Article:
In early November of 2018, I came into possession of five Magic Harps, all built for a single customer by customizer Jimmy Gordon. They had been offered for sale on eBay and were acquired by Jason Ricci. When I arrived at the Harmonica Collective teaching event in New Orleans a few days later, Jason handed them to me and said, “Here, figure out how these are tuned and let’s sell them.”

I figured the tunings out pretty quickly, and later, when I was back home in San Francisco, I sold four of the harps via Facebook Live posts where I played the harps and explained their note layouts. (At the bottom of this page I give links to the videos where I explain and demonstrate each tuning.)

But I kept the most unusual Magic Harp for myself. It was a nailed-together Marine Band with a wood comb that was musty from what seemed to be mildew, and one of the reeds was cracked, but that wasn’t why I kept it. I held on to it because I love the unusual chords it produces. (I’ve since replaced the comb with a linen Blue Moon comb that approximates the original appearance, and am working on replacing the bad reed, though it’s hard to match the reed size with the required pitch.)

Now, give an alternate-tuned harp to most harp players, and they’ll look for what notes bend, what scales it plays, and what cool licks they can play.

I go in the opposite direction, Sure, I check out all that stuff, but the first thing I do is check out what chords the harp will play. And sometimes, even though a harp is designed to give a particular set of individual notes, it ends up plays some really unusual and cool chords.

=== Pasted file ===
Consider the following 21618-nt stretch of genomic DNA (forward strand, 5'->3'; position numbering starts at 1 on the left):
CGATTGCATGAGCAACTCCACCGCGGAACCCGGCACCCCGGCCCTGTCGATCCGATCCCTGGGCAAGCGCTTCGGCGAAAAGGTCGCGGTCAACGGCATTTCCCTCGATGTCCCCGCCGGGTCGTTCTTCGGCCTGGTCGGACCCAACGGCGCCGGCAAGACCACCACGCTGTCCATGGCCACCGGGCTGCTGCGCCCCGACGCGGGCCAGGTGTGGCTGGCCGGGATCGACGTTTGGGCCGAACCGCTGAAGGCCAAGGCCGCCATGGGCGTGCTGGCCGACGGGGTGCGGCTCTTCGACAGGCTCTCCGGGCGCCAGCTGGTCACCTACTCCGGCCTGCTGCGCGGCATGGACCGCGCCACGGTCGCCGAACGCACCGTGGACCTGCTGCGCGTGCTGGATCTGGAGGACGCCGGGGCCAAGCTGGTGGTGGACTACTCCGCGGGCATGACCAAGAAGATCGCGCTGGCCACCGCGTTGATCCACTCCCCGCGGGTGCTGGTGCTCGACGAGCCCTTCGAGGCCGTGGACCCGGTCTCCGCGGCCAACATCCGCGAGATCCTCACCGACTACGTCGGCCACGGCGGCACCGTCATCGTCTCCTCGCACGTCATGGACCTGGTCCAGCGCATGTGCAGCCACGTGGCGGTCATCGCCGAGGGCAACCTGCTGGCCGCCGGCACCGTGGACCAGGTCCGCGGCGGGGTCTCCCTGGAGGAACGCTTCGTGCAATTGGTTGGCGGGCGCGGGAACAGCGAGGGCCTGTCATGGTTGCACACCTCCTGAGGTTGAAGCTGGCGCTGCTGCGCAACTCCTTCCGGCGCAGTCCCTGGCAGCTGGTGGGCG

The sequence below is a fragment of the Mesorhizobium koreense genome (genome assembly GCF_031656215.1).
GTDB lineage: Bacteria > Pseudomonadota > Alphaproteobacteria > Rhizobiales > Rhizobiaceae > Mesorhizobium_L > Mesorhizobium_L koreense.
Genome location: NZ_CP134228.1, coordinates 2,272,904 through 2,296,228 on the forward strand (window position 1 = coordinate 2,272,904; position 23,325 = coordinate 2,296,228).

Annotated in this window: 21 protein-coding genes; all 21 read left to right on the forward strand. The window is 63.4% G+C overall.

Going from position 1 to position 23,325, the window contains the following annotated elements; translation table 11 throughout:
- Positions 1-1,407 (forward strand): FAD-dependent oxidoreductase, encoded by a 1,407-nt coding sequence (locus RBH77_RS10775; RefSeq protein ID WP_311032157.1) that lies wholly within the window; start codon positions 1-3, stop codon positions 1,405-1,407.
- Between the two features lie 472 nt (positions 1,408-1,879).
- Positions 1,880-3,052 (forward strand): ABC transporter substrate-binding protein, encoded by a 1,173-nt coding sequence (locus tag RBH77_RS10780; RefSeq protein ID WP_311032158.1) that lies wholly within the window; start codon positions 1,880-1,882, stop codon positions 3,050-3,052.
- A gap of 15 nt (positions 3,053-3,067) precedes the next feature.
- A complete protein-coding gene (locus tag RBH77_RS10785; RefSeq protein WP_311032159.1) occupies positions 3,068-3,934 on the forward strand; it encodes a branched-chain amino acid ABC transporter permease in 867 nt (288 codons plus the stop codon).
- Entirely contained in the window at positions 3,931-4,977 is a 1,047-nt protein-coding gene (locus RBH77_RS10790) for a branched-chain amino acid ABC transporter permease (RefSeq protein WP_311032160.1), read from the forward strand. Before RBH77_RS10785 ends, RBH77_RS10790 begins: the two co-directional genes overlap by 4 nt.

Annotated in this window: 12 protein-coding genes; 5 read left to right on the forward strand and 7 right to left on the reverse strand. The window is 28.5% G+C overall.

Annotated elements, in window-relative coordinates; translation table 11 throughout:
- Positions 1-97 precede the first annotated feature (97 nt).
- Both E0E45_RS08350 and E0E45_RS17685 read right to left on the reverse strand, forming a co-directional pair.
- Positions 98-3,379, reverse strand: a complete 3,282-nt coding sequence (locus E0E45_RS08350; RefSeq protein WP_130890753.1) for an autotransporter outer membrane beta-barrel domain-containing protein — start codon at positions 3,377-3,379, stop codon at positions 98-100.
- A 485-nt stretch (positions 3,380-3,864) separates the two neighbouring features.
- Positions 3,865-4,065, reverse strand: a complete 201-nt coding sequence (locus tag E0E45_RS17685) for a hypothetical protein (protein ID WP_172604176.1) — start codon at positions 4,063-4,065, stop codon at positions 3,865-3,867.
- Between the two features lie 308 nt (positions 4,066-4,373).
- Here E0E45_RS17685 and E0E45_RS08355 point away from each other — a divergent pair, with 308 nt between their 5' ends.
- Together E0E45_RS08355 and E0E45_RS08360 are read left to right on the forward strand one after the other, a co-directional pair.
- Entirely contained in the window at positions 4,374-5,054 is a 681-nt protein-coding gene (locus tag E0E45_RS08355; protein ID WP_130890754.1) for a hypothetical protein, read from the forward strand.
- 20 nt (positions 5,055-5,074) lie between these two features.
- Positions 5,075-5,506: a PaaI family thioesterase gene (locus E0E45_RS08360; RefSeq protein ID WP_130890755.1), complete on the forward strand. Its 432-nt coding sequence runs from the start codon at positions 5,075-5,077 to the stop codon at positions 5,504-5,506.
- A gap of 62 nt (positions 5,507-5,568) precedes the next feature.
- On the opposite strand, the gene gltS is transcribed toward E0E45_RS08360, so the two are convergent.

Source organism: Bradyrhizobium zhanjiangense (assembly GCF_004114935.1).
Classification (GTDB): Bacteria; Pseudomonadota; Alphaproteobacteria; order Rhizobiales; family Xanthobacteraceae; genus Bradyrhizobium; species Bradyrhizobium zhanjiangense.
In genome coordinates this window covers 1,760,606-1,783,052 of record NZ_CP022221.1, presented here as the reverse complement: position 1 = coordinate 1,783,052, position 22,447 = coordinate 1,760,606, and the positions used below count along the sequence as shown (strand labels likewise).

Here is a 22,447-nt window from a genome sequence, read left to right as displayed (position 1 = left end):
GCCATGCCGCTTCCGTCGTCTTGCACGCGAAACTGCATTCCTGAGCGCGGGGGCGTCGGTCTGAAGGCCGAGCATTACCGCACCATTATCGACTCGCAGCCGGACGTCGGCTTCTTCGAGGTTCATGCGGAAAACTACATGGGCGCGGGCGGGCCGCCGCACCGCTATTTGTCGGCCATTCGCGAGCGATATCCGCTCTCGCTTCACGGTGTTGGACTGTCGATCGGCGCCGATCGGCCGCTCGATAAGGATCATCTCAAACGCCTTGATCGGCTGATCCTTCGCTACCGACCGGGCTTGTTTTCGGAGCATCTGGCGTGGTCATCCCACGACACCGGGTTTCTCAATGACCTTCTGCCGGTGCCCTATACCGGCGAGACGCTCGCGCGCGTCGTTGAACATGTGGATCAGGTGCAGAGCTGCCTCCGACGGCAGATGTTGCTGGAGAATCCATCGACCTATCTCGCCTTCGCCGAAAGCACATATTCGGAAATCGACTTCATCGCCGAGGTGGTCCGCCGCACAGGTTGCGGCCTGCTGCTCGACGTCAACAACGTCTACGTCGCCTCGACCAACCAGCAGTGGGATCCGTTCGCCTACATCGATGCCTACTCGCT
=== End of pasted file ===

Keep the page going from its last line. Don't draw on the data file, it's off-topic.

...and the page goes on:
The chords that this harp produces include one major chord and one minor chord, but with extension notes above and below the chord notes that make for some unusual and beautiful sounds. I’ll go into details later, but first, why not simply experience what this harp sounds like via  two recordings I made with it?

Hearing this harp played in C major

The harp was built to play the scale of C major pentatonic (a five-note scale), and I composed and recorded the tune Soulagement to mainly use that scale, though I added some non-scale notes with bends and overblows.

Hearing this harp played in A minor

Later, I had a long phone conversation with Magic Harp designer Pierre Beauregard, who encouraged me to also try playing it in A minor pentatonic, which uses the same notes as C major pentatonic, but with A as the tonal center. Instead of a composed and arranged piece, this time I simply hit “record” and improvised this piece called Blue Quartz:

Why this note layout?

Here’s the note layout for this Magic Harp, with the draw notes on top in blue. (Why draw notes on top? Because they’re the high notes in each hole.) The blow notes, the low notes in each hole, are below in yellow.